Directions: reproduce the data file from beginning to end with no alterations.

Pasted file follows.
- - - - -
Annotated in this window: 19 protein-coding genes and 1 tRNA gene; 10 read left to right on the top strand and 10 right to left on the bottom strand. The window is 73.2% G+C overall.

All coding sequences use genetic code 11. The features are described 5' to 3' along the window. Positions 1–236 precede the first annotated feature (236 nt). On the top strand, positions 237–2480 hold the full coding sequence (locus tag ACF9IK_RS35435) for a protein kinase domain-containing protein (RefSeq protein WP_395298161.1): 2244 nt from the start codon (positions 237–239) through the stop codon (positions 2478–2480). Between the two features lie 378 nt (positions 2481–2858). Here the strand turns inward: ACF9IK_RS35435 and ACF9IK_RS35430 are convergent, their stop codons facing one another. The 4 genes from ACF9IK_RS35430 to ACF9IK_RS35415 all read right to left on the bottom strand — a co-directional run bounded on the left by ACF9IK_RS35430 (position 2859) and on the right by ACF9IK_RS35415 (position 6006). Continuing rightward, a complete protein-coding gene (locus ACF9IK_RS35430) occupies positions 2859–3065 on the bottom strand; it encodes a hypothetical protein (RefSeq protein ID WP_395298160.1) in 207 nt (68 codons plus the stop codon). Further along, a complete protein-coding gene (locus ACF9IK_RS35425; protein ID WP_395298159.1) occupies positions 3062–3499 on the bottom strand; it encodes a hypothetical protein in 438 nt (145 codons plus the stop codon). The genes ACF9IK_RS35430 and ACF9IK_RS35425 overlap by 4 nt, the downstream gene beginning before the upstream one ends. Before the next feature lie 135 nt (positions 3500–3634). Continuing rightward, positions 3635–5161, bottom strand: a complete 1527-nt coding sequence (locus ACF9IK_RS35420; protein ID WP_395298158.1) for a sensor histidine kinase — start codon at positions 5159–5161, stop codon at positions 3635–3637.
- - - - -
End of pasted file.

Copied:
Annotated in this window: 19 protein-coding genes and 1 tRNA gene; 10 read left to right on the top strand and 10 right to left on the bottom strand. The window is 73.2% G+C overall.

All coding sequences use genetic code 11. The features are described 5' to 3' along the window. Positions 1–236 precede the first annotated feature (236 nt). On the top strand, positions 237–2480 hold the full coding sequence (locus tag ACF9IK_RS35435) for a protein kinase domain-containing protein (RefSeq protein WP_395298161.1): 2244 nt from the start codon (positions 237–239) through the stop codon (positions 2478–2480). Between the two features lie 378 nt (positions 2481–2858). Here the strand turns inward: ACF9IK_RS35435 and ACF9IK_RS35430 are convergent, their stop codons facing one another. The 4 genes from ACF9IK_RS35430 to ACF9IK_RS35415 all read right to left on the bottom strand — a co-directional run bounded on the left by ACF9IK_RS35430 (position 2859) and on the right by ACF9IK_RS35415 (position 6006). Continuing rightward, a complete protein-coding gene (locus ACF9IK_RS35430) occupies positions 2859–3065 on the bottom strand; it encodes a hypothetical protein (RefSeq protein ID WP_395298160.1) in 207 nt (68 codons plus the stop codon). Further along, a complete protein-coding gene (locus ACF9IK_RS35425; protein ID WP_395298159.1) occupies positions 3062–3499 on the bottom strand; it encodes a hypothetical protein in 438 nt (145 codons plus the stop codon). The genes ACF9IK_RS35430 and ACF9IK_RS35425 overlap by 4 nt, the downstream gene beginning before the upstream one ends. Before the next feature lie 135 nt (positions 3500–3634). Continuing rightward, positions 3635–5161, bottom strand: a complete 1527-nt coding sequence (locus ACF9IK_RS35420; protein ID WP_395298158.1) for a sensor histidine kinase — start codon at positions 5159–5161, stop codon at positions 3635–3637.